“Equalization Payments”…is there a pair of words that stick more in the craw of independence-minded British Columbians?
The only thing that infuriates more is the complexity of equalization payments and the formula used to determine them. Now, I’m not an expert by any means but I have read enough to know a bit about it, certainly enough to be angry with it, and even angrier that it can’t be stopped easily.
Pierre Elliot Trudeau, the man Westerners love to hate, entrenched the equalization system into the Canadian Constitution. It was meant (according to Liberals) to make the standard of living and services available to all Canadians equal whether in BC, Alberta, Ontario or Nova Scotia. But in practice, like everything Trudeau did, it was designed to enrich the traditional voter base of Quebec. And like the National Energy Program it did so at the expense of the West.
Being in the Constitution, it requires a constitutional amendment to change or stop, meaning the change needs to be approved by, 1) the federal Parliament, 2) the Senate, and 3) a minimum number of provincial legislatures. There must be at least seven provinces that approve the change, representing at least 50% of Canada’s population.
I wonder what are the chances of that happening? Let’s see, Ontario and Quebec have 62.1% of the Canadian population, Quebec (24) and Ontario (24) have more Senators than the whole West (24 combined)…well, you see what I mean…
So where do these equalization payments come from and how do they get redistributed to the various “have not” provinces? This is where it becomes akin to voodoo magic for the average British Columbian, so break out your dolls and pins.
According to the Mowat Centre, Federal transfers are determined by a formula based on federal legislation. This money is often referred to as Transfer Payments and help guarantee “reasonably comparable levels” of health care, education, and welfare in all the provinces. Note that the Territories are not included, they get separate funding.
The cash comes from provincial taxation per capita and goes into the Canadian Federal Government coffers. The money the provinces receive back in Transfers, Canada Social Transfer and Canada Health Transfer, can be spent anything the receiving government desires, accountability for the stated “reasonably comparable” purposes is loose, to say the least. This is probably why Quebec’s undergraduate tuition rates were just $2,519 this past year. That was: 38 percent of what an Ontario student paid ($6,640); 44 percent of the cost to a student in Alberta ($5,662); 45 percent of what a Saskatchewan student paid ($5,601); and 52 percent of what a B.C. student shelled out ($4,852). (Ref. Fraser Institute)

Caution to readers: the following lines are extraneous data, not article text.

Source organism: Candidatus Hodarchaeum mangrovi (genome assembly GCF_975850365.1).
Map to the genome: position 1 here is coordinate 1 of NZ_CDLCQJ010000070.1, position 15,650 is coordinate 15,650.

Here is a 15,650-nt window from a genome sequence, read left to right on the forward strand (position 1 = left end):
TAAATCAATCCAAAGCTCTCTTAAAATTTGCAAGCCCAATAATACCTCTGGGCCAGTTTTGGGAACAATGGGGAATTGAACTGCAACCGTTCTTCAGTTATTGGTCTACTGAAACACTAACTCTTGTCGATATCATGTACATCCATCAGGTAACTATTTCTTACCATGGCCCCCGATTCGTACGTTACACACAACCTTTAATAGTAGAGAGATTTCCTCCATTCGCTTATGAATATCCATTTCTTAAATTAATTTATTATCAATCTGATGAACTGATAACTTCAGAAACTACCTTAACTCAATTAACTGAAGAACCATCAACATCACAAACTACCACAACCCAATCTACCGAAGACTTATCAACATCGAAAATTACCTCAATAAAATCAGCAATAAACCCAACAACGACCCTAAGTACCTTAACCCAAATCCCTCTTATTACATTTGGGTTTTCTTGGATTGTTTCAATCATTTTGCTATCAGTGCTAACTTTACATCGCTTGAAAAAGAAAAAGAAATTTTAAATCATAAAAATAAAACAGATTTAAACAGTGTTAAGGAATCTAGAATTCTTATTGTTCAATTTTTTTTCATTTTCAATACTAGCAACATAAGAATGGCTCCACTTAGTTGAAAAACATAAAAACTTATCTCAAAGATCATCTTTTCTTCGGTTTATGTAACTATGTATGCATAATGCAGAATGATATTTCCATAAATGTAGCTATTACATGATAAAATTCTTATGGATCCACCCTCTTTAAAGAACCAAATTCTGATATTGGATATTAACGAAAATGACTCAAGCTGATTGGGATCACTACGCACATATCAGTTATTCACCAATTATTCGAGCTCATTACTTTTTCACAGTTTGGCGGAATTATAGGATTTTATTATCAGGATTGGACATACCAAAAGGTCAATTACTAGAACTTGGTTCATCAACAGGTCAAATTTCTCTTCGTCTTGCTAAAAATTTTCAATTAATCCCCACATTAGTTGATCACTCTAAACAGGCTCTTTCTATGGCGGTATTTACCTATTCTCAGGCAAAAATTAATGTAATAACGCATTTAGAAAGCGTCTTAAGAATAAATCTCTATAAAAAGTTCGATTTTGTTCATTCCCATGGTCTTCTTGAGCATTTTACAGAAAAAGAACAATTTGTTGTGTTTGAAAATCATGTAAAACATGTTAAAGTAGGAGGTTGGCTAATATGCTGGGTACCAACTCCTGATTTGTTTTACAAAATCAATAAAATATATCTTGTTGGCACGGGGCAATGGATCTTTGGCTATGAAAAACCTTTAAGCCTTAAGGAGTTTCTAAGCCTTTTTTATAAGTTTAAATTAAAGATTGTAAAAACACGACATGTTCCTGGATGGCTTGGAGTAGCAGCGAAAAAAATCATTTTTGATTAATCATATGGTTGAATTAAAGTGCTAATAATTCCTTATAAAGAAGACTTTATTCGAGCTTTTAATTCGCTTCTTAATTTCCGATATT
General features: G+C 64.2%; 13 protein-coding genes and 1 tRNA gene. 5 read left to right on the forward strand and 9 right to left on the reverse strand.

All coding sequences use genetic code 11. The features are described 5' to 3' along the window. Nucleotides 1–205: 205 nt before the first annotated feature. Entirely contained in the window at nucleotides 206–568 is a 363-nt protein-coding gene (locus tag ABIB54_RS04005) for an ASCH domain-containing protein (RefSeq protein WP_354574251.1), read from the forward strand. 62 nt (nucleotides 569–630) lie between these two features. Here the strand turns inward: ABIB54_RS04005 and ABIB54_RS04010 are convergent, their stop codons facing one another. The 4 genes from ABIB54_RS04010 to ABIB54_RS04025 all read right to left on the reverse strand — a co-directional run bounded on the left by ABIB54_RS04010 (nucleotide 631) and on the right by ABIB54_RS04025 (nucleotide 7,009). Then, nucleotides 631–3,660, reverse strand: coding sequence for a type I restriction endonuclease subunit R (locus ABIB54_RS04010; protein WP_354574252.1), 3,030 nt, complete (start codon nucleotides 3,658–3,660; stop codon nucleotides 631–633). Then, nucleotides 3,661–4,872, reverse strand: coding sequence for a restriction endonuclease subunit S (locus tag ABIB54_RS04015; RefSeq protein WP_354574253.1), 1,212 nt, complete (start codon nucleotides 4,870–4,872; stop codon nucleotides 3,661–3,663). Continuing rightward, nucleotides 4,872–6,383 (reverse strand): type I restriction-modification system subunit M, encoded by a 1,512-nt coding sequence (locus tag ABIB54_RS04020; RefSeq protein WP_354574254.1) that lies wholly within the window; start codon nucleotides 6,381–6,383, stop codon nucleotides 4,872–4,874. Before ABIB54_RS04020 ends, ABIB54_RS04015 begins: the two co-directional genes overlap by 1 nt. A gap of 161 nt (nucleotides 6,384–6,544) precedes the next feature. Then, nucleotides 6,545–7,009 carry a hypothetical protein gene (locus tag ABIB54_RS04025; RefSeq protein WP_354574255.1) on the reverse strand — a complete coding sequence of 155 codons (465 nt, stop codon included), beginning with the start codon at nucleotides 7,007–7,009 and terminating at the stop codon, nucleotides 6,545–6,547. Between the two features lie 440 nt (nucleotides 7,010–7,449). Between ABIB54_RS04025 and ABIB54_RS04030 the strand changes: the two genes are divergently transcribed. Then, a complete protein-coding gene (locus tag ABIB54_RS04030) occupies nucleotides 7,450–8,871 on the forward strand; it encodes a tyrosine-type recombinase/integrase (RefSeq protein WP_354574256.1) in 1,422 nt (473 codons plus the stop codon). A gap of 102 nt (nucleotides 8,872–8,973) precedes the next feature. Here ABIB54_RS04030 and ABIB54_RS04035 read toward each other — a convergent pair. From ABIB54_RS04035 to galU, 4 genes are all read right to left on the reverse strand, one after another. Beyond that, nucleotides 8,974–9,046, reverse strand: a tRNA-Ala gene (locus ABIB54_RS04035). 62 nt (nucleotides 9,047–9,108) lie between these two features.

On physician ratios, in 2010, British Columbia and Alberta had 213 and 211 general physicians respectively per 100,000 people; the numbers for Ontario and Saskatchewan were 189 and 169. Meanwhile, the Quebec ratio was 224 general physicians per 100,000 people. (Ref. Fraser Institute)
There are in fact areas, particularly in Social Transfers, where BC does benefit. However the question we are always asking from our perspective as secessionists is: How would BC, the West, do without federal equalization transfers?
Those who enjoy the commuter’s “Colwood Crawl” in Victoria, might have an opinion on this. The insanely slow traffic has been a sore spot for people in Greater Victoria for years and years. And for just as long, experts in the levels of government have studied the issue and finally decided to create an overpass system to reduce traffic and anger over the lengthy project. The cost of this project is some 85 million dollars, funded by the federal ($32.6 million) and provincial ($52.4 million) governments. Remember that part of equalization is infrastructure funding based on need and merit and that the amount BC sends to Ottawa is more than it receives. Perhaps the project could’ve been done earlier if BC were part of an independent West free to fund its own projects? Food for thought.
I encourage readers to discuss these subjects and more with their fellow Westerners, a small flame must have a bit of wind to grow to a fire. Watch for more on this site in the future, feel free to comment and add your expertise to future entries.